Why relaxing is so much work.
Verified by Psychology Today
All about children's social and emotional development.
Eileen Kennedy-Moore Ph.D.
After a year of living remotely, children may have forgotten a lot about getting along with peers. Here's an overview of five essential friendship skills.
Children’s friendships end for many reasons. Here are some of the main types of breakups.
Differences in families' pandemic rules create friendship challenges for kids. Here's a way to understand those differences.
Some kids hear "do your best" messages as "do the best job you can possibly imagine!" Here are some problems with that message and an alternative.
Promoting grit as a key to success raises both practical and philosophical concerns.
It’s tempting to steer clear of political topics with loved ones who have different views, but these conversations are possible and can even be useful.
It takes effort and practice for children to learn how to be a good friend.
There’s an awkwardness to greeting people we care about in a socially distant way. Here are some alternatives.
Having to make their children wear masks worries many parents. Here are five top concerns and ways to address them.
By talking about some of the common texting pitfalls, you may be able to help your kid avoid them.
While you certainly didn’t intend those imperfect parenting moments, they’re actually an important opportunity to teach your child about relationship repair.
After months of social distancing, many kids are feeling very, very lonely. Here are some ideas to help your child feel more connected.
We love our families, but constant confinement puts a strain on everyone’s nerves. Here are some ways to get along during coronavirus.
Children often struggle to be able to talk about how they’re feeling. Here’s a simple technique to help them find the words they need.
The headlines are scary. The uncertainty is worse. How can you manage your anxiety about the coronavirus?
Reasons why receiving a compliment feels so uncomfortable for some kids and possible solutions.
One small word encompasses a big shift in thinking that can help people become unstuck. Learn about the power of this simple word.
How can you tell if your child's screen use is a problem? What can you do to help your child be smart about online activity?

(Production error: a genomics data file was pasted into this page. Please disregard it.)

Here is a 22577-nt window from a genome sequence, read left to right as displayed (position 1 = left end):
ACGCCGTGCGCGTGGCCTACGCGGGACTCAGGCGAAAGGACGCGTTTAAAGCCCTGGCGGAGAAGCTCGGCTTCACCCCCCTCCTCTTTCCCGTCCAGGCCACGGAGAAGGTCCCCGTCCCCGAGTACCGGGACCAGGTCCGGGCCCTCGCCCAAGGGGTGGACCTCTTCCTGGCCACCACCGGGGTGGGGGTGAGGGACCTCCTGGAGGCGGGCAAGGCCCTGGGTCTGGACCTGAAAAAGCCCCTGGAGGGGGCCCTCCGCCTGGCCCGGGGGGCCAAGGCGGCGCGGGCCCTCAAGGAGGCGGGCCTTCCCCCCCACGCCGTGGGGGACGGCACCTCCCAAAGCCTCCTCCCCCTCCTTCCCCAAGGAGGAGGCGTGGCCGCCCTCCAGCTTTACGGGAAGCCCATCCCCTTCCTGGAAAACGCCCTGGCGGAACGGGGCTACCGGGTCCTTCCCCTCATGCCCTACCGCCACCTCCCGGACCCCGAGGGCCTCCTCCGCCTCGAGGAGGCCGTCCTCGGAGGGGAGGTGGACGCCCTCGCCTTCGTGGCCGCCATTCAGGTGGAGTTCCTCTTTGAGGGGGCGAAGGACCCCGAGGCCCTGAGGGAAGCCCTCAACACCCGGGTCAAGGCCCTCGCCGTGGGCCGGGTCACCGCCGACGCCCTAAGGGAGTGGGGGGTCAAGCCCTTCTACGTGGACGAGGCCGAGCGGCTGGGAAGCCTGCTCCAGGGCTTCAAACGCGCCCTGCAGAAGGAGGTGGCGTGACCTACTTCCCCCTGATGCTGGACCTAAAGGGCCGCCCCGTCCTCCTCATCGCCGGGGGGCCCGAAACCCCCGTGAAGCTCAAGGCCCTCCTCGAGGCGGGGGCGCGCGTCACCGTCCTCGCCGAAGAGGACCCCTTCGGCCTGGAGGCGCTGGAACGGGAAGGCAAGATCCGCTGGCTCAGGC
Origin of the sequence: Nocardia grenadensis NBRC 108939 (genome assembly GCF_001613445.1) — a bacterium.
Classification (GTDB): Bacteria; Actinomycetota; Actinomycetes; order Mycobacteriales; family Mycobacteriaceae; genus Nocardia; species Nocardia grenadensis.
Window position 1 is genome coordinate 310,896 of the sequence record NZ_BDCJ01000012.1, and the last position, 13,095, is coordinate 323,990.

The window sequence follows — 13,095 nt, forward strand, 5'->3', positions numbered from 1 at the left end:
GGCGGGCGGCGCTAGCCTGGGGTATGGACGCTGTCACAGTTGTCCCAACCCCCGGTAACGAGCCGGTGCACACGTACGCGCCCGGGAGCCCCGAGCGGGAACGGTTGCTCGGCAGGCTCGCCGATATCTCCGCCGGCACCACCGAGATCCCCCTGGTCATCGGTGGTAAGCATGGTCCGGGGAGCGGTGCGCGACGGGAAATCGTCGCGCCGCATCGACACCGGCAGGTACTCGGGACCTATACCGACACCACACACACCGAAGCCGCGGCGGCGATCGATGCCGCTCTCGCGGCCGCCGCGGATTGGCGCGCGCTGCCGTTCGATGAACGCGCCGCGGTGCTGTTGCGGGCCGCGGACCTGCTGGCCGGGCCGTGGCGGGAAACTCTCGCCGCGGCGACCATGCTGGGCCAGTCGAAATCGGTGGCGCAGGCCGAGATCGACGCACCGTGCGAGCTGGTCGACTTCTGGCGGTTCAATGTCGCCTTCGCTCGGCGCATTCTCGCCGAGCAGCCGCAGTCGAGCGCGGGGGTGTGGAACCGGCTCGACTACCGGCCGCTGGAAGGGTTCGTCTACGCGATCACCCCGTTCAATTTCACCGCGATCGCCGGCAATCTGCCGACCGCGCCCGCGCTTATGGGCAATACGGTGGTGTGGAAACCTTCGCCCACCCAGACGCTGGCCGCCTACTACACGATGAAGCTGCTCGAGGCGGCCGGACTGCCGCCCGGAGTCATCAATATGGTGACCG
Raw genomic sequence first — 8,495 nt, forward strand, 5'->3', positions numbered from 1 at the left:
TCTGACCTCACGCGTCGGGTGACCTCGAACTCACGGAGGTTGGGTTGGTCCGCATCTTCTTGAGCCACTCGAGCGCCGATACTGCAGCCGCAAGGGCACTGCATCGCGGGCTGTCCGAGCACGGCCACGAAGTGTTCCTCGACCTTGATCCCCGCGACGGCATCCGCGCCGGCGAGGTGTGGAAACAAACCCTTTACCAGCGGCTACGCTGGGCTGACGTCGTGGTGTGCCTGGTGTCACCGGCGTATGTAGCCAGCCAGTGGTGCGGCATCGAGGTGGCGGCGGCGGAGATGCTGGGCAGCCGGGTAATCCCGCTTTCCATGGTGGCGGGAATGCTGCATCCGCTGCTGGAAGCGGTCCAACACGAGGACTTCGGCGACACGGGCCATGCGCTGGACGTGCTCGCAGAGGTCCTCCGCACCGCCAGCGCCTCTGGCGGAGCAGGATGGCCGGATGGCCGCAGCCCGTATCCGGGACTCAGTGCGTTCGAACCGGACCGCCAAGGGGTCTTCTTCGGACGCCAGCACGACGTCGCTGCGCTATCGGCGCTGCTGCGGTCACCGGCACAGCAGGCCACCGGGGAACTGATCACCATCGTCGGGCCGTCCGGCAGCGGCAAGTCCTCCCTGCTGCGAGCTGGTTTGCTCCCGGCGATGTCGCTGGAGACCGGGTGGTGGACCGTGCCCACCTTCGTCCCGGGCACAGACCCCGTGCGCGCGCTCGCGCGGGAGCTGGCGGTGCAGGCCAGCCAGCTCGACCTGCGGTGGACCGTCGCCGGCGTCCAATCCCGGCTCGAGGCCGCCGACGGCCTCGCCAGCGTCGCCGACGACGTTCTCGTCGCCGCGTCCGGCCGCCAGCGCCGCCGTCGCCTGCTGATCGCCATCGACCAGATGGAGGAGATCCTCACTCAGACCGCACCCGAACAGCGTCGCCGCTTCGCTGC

For children, the feelings of jealousy and betrayal when a close friend starts spending time with someone else can be as intense as those of teens or adults coping with infidelity.
Stress is like a river with three waterfalls, representing three levels at which we can intervene. In general, the higher up-stream we address stress, the easier it is to handle.
Battles over correcting homework may cause more harm than good. Here are better ways to help your child with homework.
You may be tempted to forbid your child from hanging out with a friend you don’t like, but there are other options that can help your child learn about navigating relationships.
Some children struggle socially because they frequently overstep personal boundaries, angering peers. Being aware of common boundary violations can help children avoid them.
Some children agonize over even small decisions. Teaching indecisive kids about myths and truths of decision-making can help them make up their minds.
At its worst, competitive parenting says to kids, “You need to achieve in order to prove that I’m a good parent.” Here's how to resist getting pulled into that game.
At first glance, using a sticker chart or other reward system seems like a harmless way to gain children's cooperation. But there are some potential downsides to this strategy.
Children are not just short adults. They think about things in qualitatively different ways than adults do. These differences can be delightful, baffling, or exasperating.
Friendship groups add an extra dimension of fun—and complication—to children’s social worlds.
Real self-esteem isn't about loving ourselves; it's about being able to let go of the question, "Am I good enough?" by connecting with something bigger than ourselves.
Kids often hear that mistakes are part of learning. But if they have perfectionist tendencies, they don’t believe it. Here’s a way to help kids be more accepting of their mistakes.
Eileen Kennedy-Moore, Ph.D., is a clinical psychologist, based in Princeton, NJ, and author of many books, including Kid Confidence (for parents) and Growing Friendships (for children).
Describes research and practial parenting tips about children's feelings and friendships.